There are real possibilities of establishing a Pottstown Homeless Shelter. Bill Kraft is in contact with folks called to this area, and are gifted for this work. One of those contacts has led us to an older woman of faith named Beatrice in Pompano Beach, FL. The front of her house was blown off, and there is a huge hole in her roof from Katrina. FEMA gave her $700 to fix things. This almost paid for windows and she is out of money. Local contractors are gouging prices to the tune of $11,000 to fix her roof.

God has placed her in our path through our pursuit of beginning a shelter, and we have the people to fix her dilemma. He has given her to us. How can we not help? Someone has promised to fund our gas; the permits are in the works right now; we have a place to stay in Florida close by, with a friend who helped plant Still Waters (and who, incidentally, attends, and works at a church run homeless shelter, looking to help us startup while down there); and now we need your help.

The materials will cost around $800. Our labor is free, and our transportation is taken care of. I am asking that you will help us buy the materials to fix Beatrice's roof, and repair the water damage she has sustained over the year.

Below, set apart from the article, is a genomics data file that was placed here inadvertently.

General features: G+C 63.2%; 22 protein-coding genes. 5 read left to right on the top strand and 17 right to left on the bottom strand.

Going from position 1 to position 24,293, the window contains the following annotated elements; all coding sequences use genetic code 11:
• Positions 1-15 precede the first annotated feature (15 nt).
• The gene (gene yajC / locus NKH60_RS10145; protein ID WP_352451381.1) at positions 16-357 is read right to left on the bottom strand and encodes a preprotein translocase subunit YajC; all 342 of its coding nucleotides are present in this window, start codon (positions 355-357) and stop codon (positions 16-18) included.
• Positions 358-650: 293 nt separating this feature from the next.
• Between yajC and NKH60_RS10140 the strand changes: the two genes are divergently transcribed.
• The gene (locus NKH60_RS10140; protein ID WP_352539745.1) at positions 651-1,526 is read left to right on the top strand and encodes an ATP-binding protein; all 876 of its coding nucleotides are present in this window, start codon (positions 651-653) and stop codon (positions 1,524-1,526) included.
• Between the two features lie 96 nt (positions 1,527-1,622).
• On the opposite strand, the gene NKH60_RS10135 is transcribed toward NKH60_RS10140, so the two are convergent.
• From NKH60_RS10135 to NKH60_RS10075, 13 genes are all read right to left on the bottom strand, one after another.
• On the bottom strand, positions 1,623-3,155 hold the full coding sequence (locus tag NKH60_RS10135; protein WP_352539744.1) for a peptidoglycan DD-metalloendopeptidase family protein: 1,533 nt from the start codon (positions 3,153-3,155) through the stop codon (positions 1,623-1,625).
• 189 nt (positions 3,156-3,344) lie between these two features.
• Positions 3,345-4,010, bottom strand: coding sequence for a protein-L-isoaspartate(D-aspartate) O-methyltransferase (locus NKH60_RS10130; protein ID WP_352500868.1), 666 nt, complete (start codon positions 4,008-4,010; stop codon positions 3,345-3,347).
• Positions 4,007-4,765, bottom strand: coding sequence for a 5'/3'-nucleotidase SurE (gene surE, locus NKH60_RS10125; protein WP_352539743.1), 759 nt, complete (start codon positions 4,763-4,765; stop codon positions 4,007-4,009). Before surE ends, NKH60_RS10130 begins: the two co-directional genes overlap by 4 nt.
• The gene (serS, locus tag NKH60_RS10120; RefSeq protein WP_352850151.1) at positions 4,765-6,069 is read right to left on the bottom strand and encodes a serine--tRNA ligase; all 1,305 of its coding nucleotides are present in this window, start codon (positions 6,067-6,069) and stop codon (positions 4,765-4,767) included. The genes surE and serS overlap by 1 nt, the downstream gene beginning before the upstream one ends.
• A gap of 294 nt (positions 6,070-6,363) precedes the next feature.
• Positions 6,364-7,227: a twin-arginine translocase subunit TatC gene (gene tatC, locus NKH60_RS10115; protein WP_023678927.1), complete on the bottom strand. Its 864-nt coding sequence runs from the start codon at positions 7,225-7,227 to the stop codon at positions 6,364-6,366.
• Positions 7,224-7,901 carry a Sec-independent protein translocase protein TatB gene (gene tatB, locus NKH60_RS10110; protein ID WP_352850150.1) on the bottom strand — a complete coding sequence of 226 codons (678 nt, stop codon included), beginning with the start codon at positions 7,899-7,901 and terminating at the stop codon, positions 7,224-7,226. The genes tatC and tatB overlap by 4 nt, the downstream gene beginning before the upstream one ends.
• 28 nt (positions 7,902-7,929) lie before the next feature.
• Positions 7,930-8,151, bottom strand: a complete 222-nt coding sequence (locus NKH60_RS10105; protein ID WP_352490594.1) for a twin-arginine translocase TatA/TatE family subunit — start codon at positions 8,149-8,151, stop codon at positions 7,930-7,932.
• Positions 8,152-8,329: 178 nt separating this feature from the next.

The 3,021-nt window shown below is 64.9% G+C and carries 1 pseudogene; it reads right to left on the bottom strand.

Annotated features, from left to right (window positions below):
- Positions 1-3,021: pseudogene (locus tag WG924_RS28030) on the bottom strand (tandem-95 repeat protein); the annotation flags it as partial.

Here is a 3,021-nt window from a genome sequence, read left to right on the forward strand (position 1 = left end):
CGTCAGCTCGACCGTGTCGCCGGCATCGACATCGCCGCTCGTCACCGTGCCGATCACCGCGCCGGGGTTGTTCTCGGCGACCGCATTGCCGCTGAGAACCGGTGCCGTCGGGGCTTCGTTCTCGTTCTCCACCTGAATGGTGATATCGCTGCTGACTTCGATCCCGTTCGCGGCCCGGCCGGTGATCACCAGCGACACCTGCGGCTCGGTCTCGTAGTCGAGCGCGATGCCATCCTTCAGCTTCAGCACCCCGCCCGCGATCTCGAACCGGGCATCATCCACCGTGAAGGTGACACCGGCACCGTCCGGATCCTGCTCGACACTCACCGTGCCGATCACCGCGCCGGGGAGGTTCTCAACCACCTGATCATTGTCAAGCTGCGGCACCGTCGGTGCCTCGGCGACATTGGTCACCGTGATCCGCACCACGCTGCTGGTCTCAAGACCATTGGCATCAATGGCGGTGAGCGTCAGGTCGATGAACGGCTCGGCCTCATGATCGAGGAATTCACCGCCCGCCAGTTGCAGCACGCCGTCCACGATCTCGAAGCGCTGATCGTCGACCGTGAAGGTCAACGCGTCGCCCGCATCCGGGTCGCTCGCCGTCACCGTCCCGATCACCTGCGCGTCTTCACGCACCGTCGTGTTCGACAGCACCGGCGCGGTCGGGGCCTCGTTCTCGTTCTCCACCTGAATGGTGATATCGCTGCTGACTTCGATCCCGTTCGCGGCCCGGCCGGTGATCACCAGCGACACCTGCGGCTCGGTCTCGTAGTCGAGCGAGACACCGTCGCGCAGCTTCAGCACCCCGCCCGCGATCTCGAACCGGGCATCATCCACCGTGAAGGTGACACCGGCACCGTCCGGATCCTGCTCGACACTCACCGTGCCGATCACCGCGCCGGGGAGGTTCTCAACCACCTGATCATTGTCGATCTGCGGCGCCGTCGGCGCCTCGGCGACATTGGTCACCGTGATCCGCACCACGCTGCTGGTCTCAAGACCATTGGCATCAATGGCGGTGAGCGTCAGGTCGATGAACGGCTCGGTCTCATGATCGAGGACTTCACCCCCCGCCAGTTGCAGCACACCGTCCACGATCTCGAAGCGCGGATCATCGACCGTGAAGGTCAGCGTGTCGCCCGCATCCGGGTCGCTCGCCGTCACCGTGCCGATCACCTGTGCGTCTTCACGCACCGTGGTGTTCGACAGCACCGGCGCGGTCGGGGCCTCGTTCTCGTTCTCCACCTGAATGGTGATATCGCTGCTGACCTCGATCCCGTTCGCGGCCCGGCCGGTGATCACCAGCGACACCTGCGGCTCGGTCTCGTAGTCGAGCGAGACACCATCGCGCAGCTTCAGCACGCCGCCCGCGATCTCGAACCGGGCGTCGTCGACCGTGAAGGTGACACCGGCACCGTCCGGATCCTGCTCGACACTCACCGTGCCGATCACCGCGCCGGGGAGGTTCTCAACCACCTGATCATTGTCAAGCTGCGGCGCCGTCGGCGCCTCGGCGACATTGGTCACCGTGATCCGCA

This will speak very loudly to many in her circles, both in Florida, and those connected to her here in PA.

Please consider her as one of the least, and see if God would have you help her. Please click HERE to DONATE. It is a secure PayPal Service.

Still Waters is a 501(c)(3) organization and your gift is tax deductible.

We are asking for your help and will let you know how this turns out for her, a dear sister in the Lord.

Thank you.

Kork & Bill

Posted by Pastor Kork at 5:06 PM EDT
Updated: Wednesday, 26 April 2006 9:49 PM EDT
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Sunday, 16 April 2006
Thoughts after Lent, Holy Week, and the Resurrection
Topic: Neo Liturgical Praxis
We slept out, denied ourselves earthly pleasures, involved ourselves in some of the terrible life circumstances of others, rejoiced over the closeness of God, while being heartbroken in understanding the terrible price paid for us, and were given people to be God's hand of mercy toward.

In some ways it feels like a lifetime lived within 40 days. I'm tired.

Through all of this, it seems as though we have more of a resolve, moving into the real work of reconciliation; having a keen awareness of some of the crap that God lovingly puts up with from His church, and also wanting better (hopefully like Him).